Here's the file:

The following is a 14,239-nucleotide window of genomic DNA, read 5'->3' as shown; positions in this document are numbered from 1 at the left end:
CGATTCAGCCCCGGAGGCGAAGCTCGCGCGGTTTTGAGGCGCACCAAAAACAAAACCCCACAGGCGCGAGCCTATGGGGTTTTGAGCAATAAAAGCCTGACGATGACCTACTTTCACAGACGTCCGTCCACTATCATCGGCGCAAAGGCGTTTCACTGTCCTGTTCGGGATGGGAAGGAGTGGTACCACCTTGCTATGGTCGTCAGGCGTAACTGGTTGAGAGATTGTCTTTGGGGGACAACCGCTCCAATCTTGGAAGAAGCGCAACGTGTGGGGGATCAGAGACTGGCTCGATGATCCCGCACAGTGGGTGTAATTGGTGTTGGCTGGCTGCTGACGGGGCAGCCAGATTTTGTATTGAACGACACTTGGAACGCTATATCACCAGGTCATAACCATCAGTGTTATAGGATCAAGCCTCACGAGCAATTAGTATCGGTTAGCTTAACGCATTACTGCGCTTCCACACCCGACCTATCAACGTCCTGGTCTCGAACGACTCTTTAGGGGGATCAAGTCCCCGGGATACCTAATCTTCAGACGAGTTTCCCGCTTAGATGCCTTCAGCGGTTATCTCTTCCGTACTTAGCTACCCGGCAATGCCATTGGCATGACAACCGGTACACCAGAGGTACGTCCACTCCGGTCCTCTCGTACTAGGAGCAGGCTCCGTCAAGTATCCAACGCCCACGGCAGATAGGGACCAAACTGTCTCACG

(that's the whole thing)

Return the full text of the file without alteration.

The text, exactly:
The following is a 14,239-nucleotide window of genomic DNA, read 5'->3' as shown; positions in this document are numbered from 1 at the left end:
CGATTCAGCCCCGGAGGCGAAGCTCGCGCGGTTTTGAGGCGCACCAAAAACAAAACCCCACAGGCGCGAGCCTATGGGGTTTTGAGCAATAAAAGCCTGACGATGACCTACTTTCACAGACGTCCGTCCACTATCATCGGCGCAAAGGCGTTTCACTGTCCTGTTCGGGATGGGAAGGAGTGGTACCACCTTGCTATGGTCGTCAGGCGTAACTGGTTGAGAGATTGTCTTTGGGGGACAACCGCTCCAATCTTGGAAGAAGCGCAACGTGTGGGGGATCAGAGACTGGCTCGATGATCCCGCACAGTGGGTGTAATTGGTGTTGGCTGGCTGCTGACGGGGCAGCCAGATTTTGTATTGAACGACACTTGGAACGCTATATCACCAGGTCATAACCATCAGTGTTATAGGATCAAGCCTCACGAGCAATTAGTATCGGTTAGCTTAACGCATTACTGCGCTTCCACACCCGACCTATCAACGTCCTGGTCTCGAACGACTCTTTAGGGGGATCAAGTCCCCGGGATACCTAATCTTCAGACGAGTTTCCCGCTTAGATGCCTTCAGCGGTTATCTCTTCCGTACTTAGCTACCCGGCAATGCCATTGGCATGACAACCGGTACACCAGAGGTACGTCCACTCCGGTCCTCTCGTACTAGGAGCAGGCTCCGTCAAGTATCCAACGCCCACGGCAGATAGGGACCAAACTGTCTCACG